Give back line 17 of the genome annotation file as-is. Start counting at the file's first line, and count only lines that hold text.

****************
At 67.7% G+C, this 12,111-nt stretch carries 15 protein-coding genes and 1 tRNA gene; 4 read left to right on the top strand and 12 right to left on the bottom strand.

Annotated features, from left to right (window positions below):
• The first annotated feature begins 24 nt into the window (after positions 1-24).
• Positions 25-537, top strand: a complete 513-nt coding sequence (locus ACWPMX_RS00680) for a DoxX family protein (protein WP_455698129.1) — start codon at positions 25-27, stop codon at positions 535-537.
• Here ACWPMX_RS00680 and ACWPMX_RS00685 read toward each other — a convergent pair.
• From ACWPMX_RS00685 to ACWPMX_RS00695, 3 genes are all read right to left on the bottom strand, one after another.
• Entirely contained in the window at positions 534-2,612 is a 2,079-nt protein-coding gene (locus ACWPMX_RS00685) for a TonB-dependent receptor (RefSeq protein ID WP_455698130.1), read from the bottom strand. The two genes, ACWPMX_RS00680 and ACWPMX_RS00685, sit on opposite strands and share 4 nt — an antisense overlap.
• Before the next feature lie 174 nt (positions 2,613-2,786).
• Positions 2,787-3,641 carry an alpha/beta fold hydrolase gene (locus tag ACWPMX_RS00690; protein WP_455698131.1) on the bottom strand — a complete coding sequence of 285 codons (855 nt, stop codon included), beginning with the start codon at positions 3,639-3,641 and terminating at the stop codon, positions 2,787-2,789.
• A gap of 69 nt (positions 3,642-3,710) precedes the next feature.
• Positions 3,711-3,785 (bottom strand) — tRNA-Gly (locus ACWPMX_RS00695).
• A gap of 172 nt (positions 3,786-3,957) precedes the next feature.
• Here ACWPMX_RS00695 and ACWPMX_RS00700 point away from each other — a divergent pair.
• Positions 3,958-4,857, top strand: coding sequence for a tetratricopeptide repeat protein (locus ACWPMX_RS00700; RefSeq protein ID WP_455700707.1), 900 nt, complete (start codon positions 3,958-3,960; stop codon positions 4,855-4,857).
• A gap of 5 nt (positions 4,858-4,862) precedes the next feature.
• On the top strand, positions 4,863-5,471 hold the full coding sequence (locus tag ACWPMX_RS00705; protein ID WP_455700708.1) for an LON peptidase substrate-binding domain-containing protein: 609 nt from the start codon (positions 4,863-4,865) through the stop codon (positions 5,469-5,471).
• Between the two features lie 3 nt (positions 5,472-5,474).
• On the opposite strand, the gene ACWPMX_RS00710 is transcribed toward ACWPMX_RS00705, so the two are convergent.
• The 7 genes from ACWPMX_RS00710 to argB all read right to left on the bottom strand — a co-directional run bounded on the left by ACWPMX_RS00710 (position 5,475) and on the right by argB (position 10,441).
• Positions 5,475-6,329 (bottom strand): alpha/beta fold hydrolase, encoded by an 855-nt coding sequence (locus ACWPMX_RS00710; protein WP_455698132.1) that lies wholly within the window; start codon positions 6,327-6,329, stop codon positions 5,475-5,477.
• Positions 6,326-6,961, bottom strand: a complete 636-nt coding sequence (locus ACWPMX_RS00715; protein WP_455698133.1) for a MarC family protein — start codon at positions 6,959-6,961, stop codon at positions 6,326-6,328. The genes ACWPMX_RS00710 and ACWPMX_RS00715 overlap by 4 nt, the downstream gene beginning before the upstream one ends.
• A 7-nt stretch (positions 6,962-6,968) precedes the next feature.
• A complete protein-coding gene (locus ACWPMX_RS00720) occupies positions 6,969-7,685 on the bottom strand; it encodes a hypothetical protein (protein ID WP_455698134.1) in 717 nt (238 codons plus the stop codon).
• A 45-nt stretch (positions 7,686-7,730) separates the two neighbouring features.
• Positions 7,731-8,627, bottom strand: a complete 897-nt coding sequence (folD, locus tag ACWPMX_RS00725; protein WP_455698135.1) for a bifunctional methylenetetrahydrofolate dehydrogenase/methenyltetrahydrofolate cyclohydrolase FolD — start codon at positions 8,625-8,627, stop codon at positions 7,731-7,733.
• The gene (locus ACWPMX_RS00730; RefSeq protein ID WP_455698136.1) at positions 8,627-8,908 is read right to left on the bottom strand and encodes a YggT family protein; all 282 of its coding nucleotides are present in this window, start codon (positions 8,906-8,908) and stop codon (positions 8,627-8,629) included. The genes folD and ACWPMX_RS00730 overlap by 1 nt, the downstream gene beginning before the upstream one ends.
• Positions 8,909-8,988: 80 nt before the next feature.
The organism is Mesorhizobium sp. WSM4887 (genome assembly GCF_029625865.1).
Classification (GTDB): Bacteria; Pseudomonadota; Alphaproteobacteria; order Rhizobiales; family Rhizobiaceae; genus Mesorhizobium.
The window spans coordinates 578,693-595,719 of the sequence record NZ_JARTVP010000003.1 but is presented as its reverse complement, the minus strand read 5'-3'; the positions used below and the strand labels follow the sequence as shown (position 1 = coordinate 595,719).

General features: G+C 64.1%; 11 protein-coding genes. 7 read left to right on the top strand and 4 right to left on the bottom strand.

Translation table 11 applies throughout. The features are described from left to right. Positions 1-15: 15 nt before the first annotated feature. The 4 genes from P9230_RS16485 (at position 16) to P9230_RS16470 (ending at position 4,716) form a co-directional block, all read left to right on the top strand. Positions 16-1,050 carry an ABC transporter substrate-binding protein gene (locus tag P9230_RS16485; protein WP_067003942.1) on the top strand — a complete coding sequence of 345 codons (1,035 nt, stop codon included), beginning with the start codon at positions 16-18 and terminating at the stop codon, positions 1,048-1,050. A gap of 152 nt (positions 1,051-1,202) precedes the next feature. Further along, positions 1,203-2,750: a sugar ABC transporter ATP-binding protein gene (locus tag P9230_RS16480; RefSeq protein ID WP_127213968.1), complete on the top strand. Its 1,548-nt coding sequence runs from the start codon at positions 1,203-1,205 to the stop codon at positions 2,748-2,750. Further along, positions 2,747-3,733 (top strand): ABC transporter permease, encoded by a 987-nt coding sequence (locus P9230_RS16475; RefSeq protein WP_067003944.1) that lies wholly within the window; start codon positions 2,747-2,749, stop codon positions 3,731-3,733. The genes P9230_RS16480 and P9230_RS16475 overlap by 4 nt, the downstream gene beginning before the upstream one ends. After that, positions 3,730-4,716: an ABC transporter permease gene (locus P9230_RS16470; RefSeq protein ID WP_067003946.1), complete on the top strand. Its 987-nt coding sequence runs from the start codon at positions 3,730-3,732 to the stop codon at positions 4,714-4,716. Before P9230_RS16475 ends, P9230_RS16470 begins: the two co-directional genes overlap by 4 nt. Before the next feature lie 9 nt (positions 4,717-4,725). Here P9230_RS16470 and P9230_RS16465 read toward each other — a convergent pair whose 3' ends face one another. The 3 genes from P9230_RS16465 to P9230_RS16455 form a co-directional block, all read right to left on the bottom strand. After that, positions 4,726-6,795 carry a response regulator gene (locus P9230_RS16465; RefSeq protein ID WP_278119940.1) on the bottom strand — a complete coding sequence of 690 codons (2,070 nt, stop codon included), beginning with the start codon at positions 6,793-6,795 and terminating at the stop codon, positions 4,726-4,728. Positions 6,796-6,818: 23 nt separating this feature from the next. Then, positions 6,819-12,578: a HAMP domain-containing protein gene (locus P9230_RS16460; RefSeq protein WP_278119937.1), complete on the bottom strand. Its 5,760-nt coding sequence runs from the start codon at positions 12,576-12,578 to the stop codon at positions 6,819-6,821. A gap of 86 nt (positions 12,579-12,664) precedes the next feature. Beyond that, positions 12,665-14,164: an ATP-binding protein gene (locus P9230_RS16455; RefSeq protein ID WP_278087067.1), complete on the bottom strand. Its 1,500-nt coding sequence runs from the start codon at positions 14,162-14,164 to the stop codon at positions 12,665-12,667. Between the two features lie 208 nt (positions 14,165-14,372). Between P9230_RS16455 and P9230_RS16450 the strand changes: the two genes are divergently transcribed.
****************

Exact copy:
• Between the two features lie 3 nt (positions 5,472-5,474).